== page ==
Definition of In-Control:« Back to Glossary Index
While the term in-control sounds like something positive, that’s not always the case. Let’s examine what in-control means and how it impacts your decision-making.
Overview: What does it mean to be in-control?
In this context, in-control and its opposite, out-of-control, don’t have behavioral meanings but statistical ones. The statistical control chart, developed by Dr. Walter A. Shewhart, has the purpose of looking at your process performance and discriminating between what he called common cause variation and special cause variation.
Common cause variation is the variation in your process caused by the variation in your process elements. That is, the variation of the people, materials, methods, equipment, environment, and the other components in your process often referred to as the 6Ms. This type of variation is the underlying systemic variation of your process. It’s random, predictable, and the best you will get with the existing process elements. It doesn’t mean it’s good or acceptable. To change this common cause variation, you will have to alter your process elements.
Special cause variation is the variation due to some hiccup or unpredictable occurrence in your process. Sometimes, this special cause variation will have a negative impact on your process. Other times, this special cause may result in something unpredictably good. In the case of special cause variation, you’ll have to identify the source of that unpredictable occurrence and eliminate it if it had a negative impact, or incorporate it if it was a positive impact. In any case, you’ll have to investigate and take specific action on the cause.
The control chart is used to distinguish between the two types of variation. Calculations are done to establish upper and lower control limits to help you make the decision as to the type of variation that you’re seeing. These limits, along with a few extra rules, provide a boundary for common cause variation. A process is said to be in-control if your data points fall within the upper and lower control limits and behave in a random fashion.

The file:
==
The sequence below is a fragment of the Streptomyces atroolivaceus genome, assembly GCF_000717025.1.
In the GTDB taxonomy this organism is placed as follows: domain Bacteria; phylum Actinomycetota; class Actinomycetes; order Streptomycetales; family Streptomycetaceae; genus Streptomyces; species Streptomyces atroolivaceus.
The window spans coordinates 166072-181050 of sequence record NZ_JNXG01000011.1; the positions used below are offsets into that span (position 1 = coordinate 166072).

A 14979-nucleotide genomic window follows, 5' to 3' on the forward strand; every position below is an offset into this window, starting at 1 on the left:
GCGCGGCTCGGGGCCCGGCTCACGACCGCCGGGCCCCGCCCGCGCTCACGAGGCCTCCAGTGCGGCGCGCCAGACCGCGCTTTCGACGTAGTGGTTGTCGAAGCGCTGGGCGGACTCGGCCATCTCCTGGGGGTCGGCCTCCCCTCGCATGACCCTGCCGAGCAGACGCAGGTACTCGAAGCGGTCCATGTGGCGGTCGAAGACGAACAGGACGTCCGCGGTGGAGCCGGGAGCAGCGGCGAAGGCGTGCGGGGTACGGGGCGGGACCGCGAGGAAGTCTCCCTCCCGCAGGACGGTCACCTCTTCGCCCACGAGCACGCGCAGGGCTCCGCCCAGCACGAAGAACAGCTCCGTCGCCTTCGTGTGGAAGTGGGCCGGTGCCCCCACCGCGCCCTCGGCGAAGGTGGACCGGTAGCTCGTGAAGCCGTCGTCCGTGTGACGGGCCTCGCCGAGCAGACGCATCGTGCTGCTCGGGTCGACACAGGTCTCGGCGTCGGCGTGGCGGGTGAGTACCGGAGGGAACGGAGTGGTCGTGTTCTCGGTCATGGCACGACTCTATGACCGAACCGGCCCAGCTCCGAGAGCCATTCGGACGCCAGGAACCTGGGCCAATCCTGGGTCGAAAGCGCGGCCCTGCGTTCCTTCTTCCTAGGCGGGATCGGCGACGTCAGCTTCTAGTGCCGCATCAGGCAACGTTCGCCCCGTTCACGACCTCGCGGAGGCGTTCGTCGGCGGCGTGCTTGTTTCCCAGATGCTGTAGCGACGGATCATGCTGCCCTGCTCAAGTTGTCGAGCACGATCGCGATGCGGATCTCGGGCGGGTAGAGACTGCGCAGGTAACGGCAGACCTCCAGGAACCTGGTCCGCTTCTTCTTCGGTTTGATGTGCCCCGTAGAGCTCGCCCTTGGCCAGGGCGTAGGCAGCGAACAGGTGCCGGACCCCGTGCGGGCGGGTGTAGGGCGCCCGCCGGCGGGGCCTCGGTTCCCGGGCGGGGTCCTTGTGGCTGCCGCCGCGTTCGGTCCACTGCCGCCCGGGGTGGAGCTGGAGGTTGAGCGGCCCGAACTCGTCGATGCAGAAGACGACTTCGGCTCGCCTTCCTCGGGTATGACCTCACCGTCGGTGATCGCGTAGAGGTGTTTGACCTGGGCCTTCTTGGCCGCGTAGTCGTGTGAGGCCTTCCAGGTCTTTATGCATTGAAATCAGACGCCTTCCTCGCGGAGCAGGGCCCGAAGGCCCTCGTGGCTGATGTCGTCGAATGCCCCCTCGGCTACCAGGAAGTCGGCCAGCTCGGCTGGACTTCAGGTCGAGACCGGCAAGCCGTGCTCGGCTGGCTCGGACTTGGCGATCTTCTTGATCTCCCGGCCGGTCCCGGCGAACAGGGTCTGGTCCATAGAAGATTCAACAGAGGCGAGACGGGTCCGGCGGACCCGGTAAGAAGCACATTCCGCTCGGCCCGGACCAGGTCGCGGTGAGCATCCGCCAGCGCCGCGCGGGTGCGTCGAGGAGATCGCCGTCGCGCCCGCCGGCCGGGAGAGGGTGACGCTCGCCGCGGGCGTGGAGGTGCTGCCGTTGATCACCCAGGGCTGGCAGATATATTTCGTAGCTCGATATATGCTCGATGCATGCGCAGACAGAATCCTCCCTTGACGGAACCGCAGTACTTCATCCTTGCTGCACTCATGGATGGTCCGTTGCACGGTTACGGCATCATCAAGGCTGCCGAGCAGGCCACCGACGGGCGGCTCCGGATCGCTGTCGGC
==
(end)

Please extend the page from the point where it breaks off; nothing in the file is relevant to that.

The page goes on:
But, you can be in-control and produce defective products. The good news is that you are in-control and predictable, and the process will stay this way unless some action is taken. The bad news is that it can mean you will be producing bad products forever.
2 benefits of being in-control
I guess it would be better if your kids were in-control rather than being out-of-control, but what about when it comes to your processes?
When talking about control charts, being in-control means your process is exhibiting common cause variation and is predictable. Greater predictability allows for better planning.
A process that is in-control is stable, so we wouldn’t expect to see any wild unforeseen fluctuations. Stability doesn’t necessarily mean good. Your blood pressure could be stable at 200/90. The good news is that it is stable and predictable. The bad news is that your physician might predict that you are a good candidate for a stroke.
Why is being in-control important to understand?
Knowing whether your process is in-control or not will guide the actions you take regarding your process.
1. Appropriate action
If your process is in-control, don’t waste time looking for the cause of an individual point that might be higher or lower than you expected. If you throw a pair of dice and get a 4, don’t start an investigation of why you got a 4. A fair pair of dice will result in some 4s.
Asking people to chase random variation is fruitless. If your process is in-control and you aren’t happy, then change the process elements. It requires a systemic change.
Chasing common cause variation for a process that is in-control can lead to tampering. If your control chart tells you your process is in-control, don’t react to an individual point and change your process. This tampering will result in even more variation.
While beyond the scope of this article, check out this link to Dr. W. Edwards Deming’s famous funnel experiment.